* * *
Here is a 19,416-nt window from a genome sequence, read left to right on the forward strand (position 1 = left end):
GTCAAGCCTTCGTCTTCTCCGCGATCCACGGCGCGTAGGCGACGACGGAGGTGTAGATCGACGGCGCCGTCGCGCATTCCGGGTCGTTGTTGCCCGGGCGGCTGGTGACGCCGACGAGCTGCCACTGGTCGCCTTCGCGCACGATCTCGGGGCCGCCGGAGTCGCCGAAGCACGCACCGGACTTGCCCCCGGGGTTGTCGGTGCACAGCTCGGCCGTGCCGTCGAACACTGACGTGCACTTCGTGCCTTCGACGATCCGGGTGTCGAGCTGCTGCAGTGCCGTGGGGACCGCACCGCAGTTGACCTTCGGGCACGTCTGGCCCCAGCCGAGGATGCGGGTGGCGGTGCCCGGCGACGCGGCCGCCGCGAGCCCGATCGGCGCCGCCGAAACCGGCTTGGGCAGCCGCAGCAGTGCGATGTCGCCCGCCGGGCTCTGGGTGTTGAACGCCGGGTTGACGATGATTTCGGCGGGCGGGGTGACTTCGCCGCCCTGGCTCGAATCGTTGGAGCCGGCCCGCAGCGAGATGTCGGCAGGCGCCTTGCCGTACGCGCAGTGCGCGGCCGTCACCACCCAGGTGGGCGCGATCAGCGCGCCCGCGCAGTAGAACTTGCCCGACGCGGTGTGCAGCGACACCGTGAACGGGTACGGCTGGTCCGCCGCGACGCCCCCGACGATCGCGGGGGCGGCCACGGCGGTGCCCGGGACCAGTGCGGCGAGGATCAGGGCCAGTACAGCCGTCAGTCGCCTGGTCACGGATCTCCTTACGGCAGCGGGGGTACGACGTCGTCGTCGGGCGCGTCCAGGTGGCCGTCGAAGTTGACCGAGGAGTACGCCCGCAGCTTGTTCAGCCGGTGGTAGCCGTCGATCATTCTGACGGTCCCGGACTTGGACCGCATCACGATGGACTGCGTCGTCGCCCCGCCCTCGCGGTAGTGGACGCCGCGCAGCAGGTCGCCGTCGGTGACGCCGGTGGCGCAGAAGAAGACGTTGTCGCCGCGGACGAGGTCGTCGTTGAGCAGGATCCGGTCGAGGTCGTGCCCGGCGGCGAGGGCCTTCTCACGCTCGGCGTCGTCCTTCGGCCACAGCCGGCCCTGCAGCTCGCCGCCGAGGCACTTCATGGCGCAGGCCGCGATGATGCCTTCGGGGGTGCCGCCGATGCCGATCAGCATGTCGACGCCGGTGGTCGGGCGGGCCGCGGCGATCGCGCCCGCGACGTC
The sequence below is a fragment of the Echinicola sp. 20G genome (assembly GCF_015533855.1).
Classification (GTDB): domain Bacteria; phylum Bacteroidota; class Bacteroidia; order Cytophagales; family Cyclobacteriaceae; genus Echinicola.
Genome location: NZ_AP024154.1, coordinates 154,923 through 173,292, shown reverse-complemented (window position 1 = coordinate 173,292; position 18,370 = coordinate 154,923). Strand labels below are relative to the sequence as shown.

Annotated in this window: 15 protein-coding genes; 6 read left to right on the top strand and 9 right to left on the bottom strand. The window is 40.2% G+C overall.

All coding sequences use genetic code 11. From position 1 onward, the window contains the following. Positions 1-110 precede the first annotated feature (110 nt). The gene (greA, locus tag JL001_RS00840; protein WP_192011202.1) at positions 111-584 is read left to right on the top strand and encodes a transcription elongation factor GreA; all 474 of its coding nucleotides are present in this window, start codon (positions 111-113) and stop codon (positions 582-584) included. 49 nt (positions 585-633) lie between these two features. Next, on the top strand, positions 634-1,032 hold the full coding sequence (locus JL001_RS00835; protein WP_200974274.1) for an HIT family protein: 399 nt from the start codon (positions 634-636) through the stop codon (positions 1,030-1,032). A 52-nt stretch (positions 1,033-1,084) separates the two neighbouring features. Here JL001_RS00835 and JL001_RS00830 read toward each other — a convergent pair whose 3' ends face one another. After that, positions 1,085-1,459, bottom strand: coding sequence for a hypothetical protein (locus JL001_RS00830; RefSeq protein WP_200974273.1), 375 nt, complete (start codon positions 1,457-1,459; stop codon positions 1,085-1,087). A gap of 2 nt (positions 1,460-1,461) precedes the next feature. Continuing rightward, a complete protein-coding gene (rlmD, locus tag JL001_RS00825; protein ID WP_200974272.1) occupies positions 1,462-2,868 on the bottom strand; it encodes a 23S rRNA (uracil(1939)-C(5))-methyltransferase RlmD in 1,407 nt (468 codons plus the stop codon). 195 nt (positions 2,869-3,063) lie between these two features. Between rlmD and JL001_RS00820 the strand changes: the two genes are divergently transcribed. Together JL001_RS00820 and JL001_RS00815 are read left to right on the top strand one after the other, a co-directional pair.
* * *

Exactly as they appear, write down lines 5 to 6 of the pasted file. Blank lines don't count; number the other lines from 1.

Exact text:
Genome location: NZ_AP024154.1, coordinates 154,923 through 173,292, shown reverse-complemented (window position 1 = coordinate 173,292; position 18,370 = coordinate 154,923). Strand labels below are relative to the sequence as shown.

Annotated in this window: 15 protein-coding genes; 6 read left to right on the top strand and 9 right to left on the bottom strand. The window is 40.2% G+C overall.